Hay algunas especies de aves como el Hypocnemis peruvian en las que ambos miembros de la pareja cantan formando duetos (escuchar aquí). Unas veces el macho y la hembra se coordinan perfectamente (sonogramas A y B) y en otras ocasiones el canto se vuelve mucho más complejo y solapado (C y D). Joseph Tobias y Nathalie Seddon realizaron un estudio en Perú para entender cómo se crean estos duetos. Para ello llevaron a cabo experimentos con 17 parejas simulando dos situaciones con grabaciones: 1) la intrusión de una pareja vecina, y 2) la intrusión de una hembra desemparejada. Descubrieron que las parejas reaccionaban coordinándose cuando se acercaba una pareja intrusa. Pero cuando se acercaba una hembra desemparejada la hembra de la pareja intentaba interferir con su canto el canto de su macho, y este cambiaba su comportamiento procurando evadirse de las interferencias de su conyugue (D), creando duetos más complejos y solapados.


Mi punto de vista:
Cuanto más sabemos de las aves más descubrimos que tenemos mucho en común! Esto no es sólo una broma fácil sobre la "guerra de los sexos" de este artículo... descubrimientos científicos recientes apuntan en este sentido. Tras leer este trabajo, uno puede pensar que esto es un ejemplo más de nuestra forma de ver los animales como si fueran seres humanos. Pero en realidad creo que esta actitud tan humana no la toman los científicos… de hecho, en la comunidad científica siempre ha habido mucho miedo a parecer antropocéntrico al interpretar el comportamiento animal. Pero este miedo parece que se va diluyendo con la incorporación de nuevos descubrimientos. Por ejemplo, los conocimientos actuales sobre el poder cognitivo de las aves (ver aquí una revisión publicada en Science) sugieren que las aves tienen igual o incluso mayor poder cognitivo que muchos mamíferos que suponemos más inteligentes como son los chimpancés (por ser filogenéticamente más cercanos a nosotros). Un ejemplo reciente es el publicado en PLoS Biology (véase artículo aquí), donde se demostró que las urracas (Pica pica) son capaces de reconocerse en un espejo (ver video aquí). Concluyendo, creo que en los próximos años serán cada vez más los estudios que pongan de manifiesto las convergencias evolutivas de muchos caracteres cognitivos y comportamentales en aves y mamíferos (incluidos nosotros, los humanos). Si alguna vez has observado con detenimiento a un perro o a un cuervo ya sabes a que me estoy refiriendo.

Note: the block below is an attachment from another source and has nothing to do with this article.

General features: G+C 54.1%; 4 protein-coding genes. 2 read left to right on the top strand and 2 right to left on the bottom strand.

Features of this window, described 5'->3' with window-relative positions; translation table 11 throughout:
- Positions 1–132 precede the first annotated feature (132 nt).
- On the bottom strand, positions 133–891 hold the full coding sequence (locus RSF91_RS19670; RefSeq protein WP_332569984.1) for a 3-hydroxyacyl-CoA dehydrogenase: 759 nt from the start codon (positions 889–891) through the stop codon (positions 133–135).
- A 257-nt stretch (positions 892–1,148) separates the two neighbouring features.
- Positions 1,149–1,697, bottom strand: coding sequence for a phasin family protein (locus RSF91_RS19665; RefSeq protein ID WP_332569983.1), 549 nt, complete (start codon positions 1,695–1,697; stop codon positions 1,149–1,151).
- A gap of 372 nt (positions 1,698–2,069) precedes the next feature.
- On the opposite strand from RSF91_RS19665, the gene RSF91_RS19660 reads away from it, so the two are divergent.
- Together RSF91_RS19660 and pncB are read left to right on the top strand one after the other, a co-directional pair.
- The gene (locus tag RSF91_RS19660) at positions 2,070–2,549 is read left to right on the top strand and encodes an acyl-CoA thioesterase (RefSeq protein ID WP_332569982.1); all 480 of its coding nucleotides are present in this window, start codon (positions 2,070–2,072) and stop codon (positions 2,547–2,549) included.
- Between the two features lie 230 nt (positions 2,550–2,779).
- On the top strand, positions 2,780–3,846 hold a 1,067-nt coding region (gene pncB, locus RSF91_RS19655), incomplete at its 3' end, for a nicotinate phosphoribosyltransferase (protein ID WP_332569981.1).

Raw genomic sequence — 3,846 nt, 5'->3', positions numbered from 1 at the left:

> Tobias, J.A. & Seddon, N. 2009. Signal jamming mediates sexual conflict in a duetting bird Current Biology 19: 1-6
> Fotografía de Joseph Tobias


Tobias, J., & Seddon, N. (2009). Signal Jamming Mediates Sexual Conflict in a Duetting Bird Current Biology DOI: 10.1016/j.cub.2009.02.036


ResearchBlogging.org


Tobias, J., & Seddon, N. (2009). Signal Jamming Mediates Sexual Conflict in a Duetting Bird Current Biology, 19 (7), 577-582 DOI: 10.1016/j.cub.2009.02.036